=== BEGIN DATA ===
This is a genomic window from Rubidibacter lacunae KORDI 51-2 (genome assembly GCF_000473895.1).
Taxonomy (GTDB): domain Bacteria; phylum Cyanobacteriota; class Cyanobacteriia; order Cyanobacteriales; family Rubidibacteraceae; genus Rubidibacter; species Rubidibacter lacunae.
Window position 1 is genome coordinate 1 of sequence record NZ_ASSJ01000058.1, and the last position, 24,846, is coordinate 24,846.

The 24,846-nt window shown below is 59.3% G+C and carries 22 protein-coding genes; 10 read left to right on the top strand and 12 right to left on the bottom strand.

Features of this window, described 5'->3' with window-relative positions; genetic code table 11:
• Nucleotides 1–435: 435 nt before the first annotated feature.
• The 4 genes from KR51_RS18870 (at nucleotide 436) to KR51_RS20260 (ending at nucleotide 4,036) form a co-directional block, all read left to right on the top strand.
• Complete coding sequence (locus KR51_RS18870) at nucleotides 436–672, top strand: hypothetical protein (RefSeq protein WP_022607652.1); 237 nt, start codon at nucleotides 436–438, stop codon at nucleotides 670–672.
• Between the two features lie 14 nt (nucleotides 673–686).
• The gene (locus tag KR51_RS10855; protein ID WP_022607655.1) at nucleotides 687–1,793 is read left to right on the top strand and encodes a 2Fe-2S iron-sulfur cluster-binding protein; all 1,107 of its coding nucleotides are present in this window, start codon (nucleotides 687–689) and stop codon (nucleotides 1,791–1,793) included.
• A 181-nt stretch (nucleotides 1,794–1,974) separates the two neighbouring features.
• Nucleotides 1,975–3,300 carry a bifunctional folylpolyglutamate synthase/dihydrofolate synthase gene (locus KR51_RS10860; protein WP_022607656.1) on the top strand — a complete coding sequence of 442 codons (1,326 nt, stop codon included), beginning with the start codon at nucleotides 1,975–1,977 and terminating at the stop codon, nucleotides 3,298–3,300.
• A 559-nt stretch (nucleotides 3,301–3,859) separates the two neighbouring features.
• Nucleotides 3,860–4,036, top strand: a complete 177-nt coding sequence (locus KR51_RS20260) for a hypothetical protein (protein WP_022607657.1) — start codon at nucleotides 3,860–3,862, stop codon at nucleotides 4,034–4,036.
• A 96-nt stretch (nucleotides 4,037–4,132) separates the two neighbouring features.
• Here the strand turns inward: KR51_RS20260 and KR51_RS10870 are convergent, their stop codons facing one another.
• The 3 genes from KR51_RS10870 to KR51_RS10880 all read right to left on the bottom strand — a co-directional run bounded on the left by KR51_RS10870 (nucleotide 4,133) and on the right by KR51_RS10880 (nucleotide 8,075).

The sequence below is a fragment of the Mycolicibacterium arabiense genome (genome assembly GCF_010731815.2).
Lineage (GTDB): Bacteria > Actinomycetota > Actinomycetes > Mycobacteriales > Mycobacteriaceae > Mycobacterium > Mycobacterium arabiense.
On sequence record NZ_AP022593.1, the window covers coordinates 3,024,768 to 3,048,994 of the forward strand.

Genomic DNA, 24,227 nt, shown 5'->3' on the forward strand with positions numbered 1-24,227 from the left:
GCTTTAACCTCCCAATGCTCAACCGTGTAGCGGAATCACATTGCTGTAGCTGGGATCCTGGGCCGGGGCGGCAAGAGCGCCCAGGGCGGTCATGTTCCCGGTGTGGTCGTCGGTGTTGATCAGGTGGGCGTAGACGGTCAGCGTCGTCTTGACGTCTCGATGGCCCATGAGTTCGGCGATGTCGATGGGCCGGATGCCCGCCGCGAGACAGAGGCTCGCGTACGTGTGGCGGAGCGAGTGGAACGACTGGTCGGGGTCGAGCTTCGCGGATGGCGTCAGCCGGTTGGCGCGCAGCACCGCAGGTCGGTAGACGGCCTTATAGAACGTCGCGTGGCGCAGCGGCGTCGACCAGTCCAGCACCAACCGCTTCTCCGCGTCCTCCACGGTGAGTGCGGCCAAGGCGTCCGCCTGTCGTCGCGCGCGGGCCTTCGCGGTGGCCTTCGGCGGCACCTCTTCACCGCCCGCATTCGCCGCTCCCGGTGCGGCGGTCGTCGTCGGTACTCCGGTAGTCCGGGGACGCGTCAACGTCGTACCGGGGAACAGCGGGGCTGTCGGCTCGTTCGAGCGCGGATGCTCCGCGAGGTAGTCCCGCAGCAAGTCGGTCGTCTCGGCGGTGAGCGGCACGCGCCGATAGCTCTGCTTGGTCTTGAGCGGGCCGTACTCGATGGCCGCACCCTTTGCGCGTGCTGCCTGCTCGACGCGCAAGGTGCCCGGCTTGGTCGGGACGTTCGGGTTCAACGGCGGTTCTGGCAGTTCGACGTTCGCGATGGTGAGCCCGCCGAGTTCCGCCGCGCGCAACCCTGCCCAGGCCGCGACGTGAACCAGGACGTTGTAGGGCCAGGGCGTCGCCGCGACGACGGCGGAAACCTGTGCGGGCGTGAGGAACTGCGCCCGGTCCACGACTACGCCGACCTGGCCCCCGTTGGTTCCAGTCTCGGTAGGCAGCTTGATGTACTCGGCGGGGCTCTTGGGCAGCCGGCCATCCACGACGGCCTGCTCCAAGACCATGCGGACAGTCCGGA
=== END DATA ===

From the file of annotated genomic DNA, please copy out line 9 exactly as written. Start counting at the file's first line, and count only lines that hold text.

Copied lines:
• Between the two features lie 14 nt (nucleotides 673–686).